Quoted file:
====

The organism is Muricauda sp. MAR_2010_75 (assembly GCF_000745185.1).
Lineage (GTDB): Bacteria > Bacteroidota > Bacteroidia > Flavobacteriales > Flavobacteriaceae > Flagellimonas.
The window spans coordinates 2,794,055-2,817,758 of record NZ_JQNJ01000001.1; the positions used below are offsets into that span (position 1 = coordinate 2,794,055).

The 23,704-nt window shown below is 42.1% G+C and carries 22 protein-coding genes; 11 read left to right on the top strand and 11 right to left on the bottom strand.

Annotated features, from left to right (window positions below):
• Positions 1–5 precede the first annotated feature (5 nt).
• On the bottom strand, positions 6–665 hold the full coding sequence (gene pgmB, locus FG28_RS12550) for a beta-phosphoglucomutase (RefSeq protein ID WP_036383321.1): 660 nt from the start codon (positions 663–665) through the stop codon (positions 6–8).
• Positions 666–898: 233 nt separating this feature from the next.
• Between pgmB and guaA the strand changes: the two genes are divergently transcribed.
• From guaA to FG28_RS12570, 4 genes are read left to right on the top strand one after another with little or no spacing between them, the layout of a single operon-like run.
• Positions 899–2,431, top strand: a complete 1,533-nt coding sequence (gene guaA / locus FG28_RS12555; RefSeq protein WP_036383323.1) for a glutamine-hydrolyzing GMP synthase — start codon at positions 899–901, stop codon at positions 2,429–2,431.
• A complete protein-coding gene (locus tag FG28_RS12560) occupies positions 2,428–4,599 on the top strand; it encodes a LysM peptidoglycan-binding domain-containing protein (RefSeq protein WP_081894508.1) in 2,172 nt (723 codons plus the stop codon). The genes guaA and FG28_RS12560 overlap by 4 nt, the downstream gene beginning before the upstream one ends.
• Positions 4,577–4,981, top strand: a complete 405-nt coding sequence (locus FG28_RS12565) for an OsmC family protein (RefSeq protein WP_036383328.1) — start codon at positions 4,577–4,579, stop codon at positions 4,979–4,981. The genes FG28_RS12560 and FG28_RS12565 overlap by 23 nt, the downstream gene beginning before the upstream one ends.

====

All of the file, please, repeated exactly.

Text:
The organism is Muricauda sp. MAR_2010_75 (assembly GCF_000745185.1).
Lineage (GTDB): Bacteria > Bacteroidota > Bacteroidia > Flavobacteriales > Flavobacteriaceae > Flagellimonas.
The window spans coordinates 2,794,055-2,817,758 of record NZ_JQNJ01000001.1; the positions used below are offsets into that span (position 1 = coordinate 2,794,055).

The 23,704-nt window shown below is 42.1% G+C and carries 22 protein-coding genes; 11 read left to right on the top strand and 11 right to left on the bottom strand.

Annotated features, from left to right (window positions below):
• Positions 1–5 precede the first annotated feature (5 nt).
• On the bottom strand, positions 6–665 hold the full coding sequence (gene pgmB, locus FG28_RS12550) for a beta-phosphoglucomutase (RefSeq protein ID WP_036383321.1): 660 nt from the start codon (positions 663–665) through the stop codon (positions 6–8).
• Positions 666–898: 233 nt separating this feature from the next.
• Between pgmB and guaA the strand changes: the two genes are divergently transcribed.
• From guaA to FG28_RS12570, 4 genes are read left to right on the top strand one after another with little or no spacing between them, the layout of a single operon-like run.
• Positions 899–2,431, top strand: a complete 1,533-nt coding sequence (gene guaA / locus FG28_RS12555; RefSeq protein WP_036383323.1) for a glutamine-hydrolyzing GMP synthase — start codon at positions 899–901, stop codon at positions 2,429–2,431.
• A complete protein-coding gene (locus tag FG28_RS12560) occupies positions 2,428–4,599 on the top strand; it encodes a LysM peptidoglycan-binding domain-containing protein (RefSeq protein WP_081894508.1) in 2,172 nt (723 codons plus the stop codon). The genes guaA and FG28_RS12560 overlap by 4 nt, the downstream gene beginning before the upstream one ends.
• Positions 4,577–4,981, top strand: a complete 405-nt coding sequence (locus FG28_RS12565) for an OsmC family protein (RefSeq protein WP_036383328.1) — start codon at positions 4,577–4,579, stop codon at positions 4,979–4,981. The genes FG28_RS12560 and FG28_RS12565 overlap by 23 nt, the downstream gene beginning before the upstream one ends.